Urine Is Sugary and Swimming Pools Are Sweet


(Credit: tano_d’ere/Flickr)

Calorie-free, artificial sweeteners aren’t metabolized in the body—they go in, and they come out unscathed.

With that in mind, take a moment to metabolize the title of a new study: “Sweetened Swimming Pools and Hot Tubs.”

Indeed, in a study published Wednesday in Environmental Science & Technology Letters, researchers describe a new test that measures levels of acesulfame-K, a widely consumed artificial sweetener, floating in dubious pool water. Of course, researchers put their method to the test in pools and hot tubs in Canada, and the results may be disconcerting for some. It’s yet another addition to the corpus of research focusing on the cocktail of chemicals we swim in for fun. 

How Sweet Are Pools?

In the study, researchers tested for acesulfame-K in 250 samples from 31 pools and hot tubs in two Canadian cities. They cross-analyzed those results with Canadian urine samples and found that concentrations of acesulfame-K in pools and hot tubs ranged between 30 to 7,110 nanograms per liter, which, on the high end of that range, is 570 times higher than what’s found in tap water.

They followed that up by monitoring the levels of acesulfame-K in two pools over a three-week timeframe. Based on their results, a 222,000 gallon pool may contain up to 20 gallons of urine. Put another way, that’s about 0.1 percent. Not much. However, pool water contained consistently higher levels of dissolved organic carbon, which can react with disinfecting compounds in pool water to produce several environmental pollutants and carcinogens.

Chemical Benignfare

Urine contamination is usually played for laughs. For a moment back in 2014, however, when a study on urine contamination in pools fleetingly inspired headlines like “Why peeing in the pool is chemical warfare,” pee in the pool almost seemed less like punchline material.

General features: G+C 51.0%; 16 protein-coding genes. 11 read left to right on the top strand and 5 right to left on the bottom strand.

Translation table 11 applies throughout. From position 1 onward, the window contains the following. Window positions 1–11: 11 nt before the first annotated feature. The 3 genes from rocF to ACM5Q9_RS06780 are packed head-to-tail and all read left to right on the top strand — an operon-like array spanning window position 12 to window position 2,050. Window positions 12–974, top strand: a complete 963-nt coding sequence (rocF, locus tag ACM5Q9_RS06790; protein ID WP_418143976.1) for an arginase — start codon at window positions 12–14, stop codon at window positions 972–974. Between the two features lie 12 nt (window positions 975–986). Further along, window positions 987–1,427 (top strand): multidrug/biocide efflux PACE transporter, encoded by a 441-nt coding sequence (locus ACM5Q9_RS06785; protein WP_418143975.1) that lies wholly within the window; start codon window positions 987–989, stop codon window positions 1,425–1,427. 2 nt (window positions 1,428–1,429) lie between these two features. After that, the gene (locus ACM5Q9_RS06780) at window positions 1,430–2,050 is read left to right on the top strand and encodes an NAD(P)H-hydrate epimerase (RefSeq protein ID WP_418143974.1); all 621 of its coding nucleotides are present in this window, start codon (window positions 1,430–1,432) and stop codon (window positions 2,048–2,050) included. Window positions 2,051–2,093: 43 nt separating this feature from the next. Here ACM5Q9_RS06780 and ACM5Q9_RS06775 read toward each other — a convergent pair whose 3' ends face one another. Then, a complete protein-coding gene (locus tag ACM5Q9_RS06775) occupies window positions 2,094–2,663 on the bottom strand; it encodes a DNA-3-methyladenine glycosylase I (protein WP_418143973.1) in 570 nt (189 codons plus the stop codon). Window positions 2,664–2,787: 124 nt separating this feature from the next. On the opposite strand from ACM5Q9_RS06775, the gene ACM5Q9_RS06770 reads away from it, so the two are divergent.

When the uric acid in pee and the chlorine in pool water react, they create cyanogen chloride. In high concentrations it can cause a host of nasty symptoms and even death—it was once used as a chemical weapon. But, as Ars Technica calculated, for urine in pools to produce toxic agents, one would “need a pool that is two parts water to one part chlorine and would probably burn the eyeballs out of your sockets and make your skin peel away from your bones.” 

Researchers have now identified over 100 byproducts from disinfection agents in pool water, but the concentrations of these potentially harmful chemicals aren’t high enough to cause real trouble. Nevertheless, researchers in the current study say chemical byproducts in pools are “more mutagenic than corresponding tap water extracts,” so doesn’t hurt to have more data.

Further research is needed to understand urine’s role as an organic catalyst for certain chemical reactions, and researchers new method provides a means to target it.

However, there’s one surprising part of this study that demands more research immediately: The researchers report “19 percent of adults have admitted (emphasis own) to having urinated in a swimming pool at least once.”

What’s the real percentage?



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